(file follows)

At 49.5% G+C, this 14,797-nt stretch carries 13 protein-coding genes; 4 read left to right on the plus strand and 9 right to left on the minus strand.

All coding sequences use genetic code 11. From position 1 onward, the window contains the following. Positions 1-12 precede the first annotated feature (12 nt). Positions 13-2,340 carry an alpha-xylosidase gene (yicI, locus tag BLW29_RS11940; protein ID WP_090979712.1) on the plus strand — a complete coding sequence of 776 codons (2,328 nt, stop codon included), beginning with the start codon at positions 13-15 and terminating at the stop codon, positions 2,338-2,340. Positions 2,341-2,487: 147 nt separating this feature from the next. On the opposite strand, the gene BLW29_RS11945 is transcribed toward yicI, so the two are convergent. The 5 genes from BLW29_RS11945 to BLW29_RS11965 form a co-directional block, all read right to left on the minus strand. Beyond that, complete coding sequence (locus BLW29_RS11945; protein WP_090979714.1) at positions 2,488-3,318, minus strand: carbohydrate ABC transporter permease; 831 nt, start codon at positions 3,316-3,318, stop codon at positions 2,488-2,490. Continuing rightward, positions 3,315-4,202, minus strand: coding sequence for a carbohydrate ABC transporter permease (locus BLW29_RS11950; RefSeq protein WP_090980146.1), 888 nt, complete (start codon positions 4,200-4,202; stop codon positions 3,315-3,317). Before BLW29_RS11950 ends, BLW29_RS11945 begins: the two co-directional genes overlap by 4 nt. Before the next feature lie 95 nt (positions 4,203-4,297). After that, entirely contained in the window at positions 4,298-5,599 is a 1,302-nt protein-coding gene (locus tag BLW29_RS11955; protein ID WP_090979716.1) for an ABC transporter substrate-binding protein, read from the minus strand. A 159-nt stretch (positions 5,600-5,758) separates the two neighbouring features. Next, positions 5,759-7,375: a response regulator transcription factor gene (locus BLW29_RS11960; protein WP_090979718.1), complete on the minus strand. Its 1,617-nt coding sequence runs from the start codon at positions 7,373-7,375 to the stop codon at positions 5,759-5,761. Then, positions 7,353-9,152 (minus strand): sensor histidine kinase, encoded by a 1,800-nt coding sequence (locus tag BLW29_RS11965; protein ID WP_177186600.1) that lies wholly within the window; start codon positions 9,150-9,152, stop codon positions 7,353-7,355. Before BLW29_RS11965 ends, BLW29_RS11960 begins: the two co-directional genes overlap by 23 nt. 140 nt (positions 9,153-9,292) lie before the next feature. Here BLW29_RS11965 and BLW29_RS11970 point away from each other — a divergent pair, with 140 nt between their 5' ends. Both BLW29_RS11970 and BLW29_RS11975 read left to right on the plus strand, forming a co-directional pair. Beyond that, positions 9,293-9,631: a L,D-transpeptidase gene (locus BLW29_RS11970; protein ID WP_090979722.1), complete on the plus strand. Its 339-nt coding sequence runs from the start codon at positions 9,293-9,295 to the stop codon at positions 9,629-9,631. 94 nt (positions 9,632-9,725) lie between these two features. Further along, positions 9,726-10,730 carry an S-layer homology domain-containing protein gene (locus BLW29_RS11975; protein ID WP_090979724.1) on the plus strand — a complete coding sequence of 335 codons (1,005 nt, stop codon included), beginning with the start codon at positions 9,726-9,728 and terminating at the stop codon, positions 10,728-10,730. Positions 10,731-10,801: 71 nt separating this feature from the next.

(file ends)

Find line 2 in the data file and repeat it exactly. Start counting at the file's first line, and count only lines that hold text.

All coding sequences use genetic code 11. From position 1 onward, the window contains the following. Positions 1-12 precede the first annotated feature (12 nt). Positions 13-2,340 carry an alpha-xylosidase gene (yicI, locus tag BLW29_RS11940; protein ID WP_090979712.1) on the plus strand — a complete coding sequence of 776 codons (2,328 nt, stop codon included), beginning with the start codon at positions 13-15 and terminating at the stop codon, positions 2,338-2,340. Positions 2,341-2,487: 147 nt separating this feature from the next. On the opposite strand, the gene BLW29_RS11945 is transcribed toward yicI, so the two are convergent. The 5 genes from BLW29_RS11945 to BLW29_RS11965 form a co-directional block, all read right to left on the minus strand. Beyond that, complete coding sequence (locus BLW29_RS11945; protein WP_090979714.1) at positions 2,488-3,318, minus strand: carbohydrate ABC transporter permease; 831 nt, start codon at positions 3,316-3,318, stop codon at positions 2,488-2,490. Continuing rightward, positions 3,315-4,202, minus strand: coding sequence for a carbohydrate ABC transporter permease (locus BLW29_RS11950; RefSeq protein WP_090980146.1), 888 nt, complete (start codon positions 4,200-4,202; stop codon positions 3,315-3,317). Before BLW29_RS11950 ends, BLW29_RS11945 begins: the two co-directional genes overlap by 4 nt. Before the next feature lie 95 nt (positions 4,203-4,297). After that, entirely contained in the window at positions 4,298-5,599 is a 1,302-nt protein-coding gene (locus tag BLW29_RS11955; protein ID WP_090979716.1) for an ABC transporter substrate-binding protein, read from the minus strand. A 159-nt stretch (positions 5,600-5,758) separates the two neighbouring features. Next, positions 5,759-7,375: a response regulator transcription factor gene (locus BLW29_RS11960; protein WP_090979718.1), complete on the minus strand. Its 1,617-nt coding sequence runs from the start codon at positions 7,373-7,375 to the stop codon at positions 5,759-5,761. Then, positions 7,353-9,152 (minus strand): sensor histidine kinase, encoded by a 1,800-nt coding sequence (locus tag BLW29_RS11965; protein ID WP_177186600.1) that lies wholly within the window; start codon positions 9,150-9,152, stop codon positions 7,353-7,355. Before BLW29_RS11965 ends, BLW29_RS11960 begins: the two co-directional genes overlap by 23 nt. 140 nt (positions 9,153-9,292) lie before the next feature. Here BLW29_RS11965 and BLW29_RS11970 point away from each other — a divergent pair, with 140 nt between their 5' ends. Both BLW29_RS11970 and BLW29_RS11975 read left to right on the plus strand, forming a co-directional pair. Beyond that, positions 9,293-9,631: a L,D-transpeptidase gene (locus BLW29_RS11970; protein ID WP_090979722.1), complete on the plus strand. Its 339-nt coding sequence runs from the start codon at positions 9,293-9,295 to the stop codon at positions 9,629-9,631. 94 nt (positions 9,632-9,725) lie between these two features. Further along, positions 9,726-10,730 carry an S-layer homology domain-containing protein gene (locus BLW29_RS11975; protein ID WP_090979724.1) on the plus strand — a complete coding sequence of 335 codons (1,005 nt, stop codon included), beginning with the start codon at positions 9,726-9,728 and terminating at the stop codon, positions 10,728-10,730. Positions 10,731-10,801: 71 nt separating this feature from the next.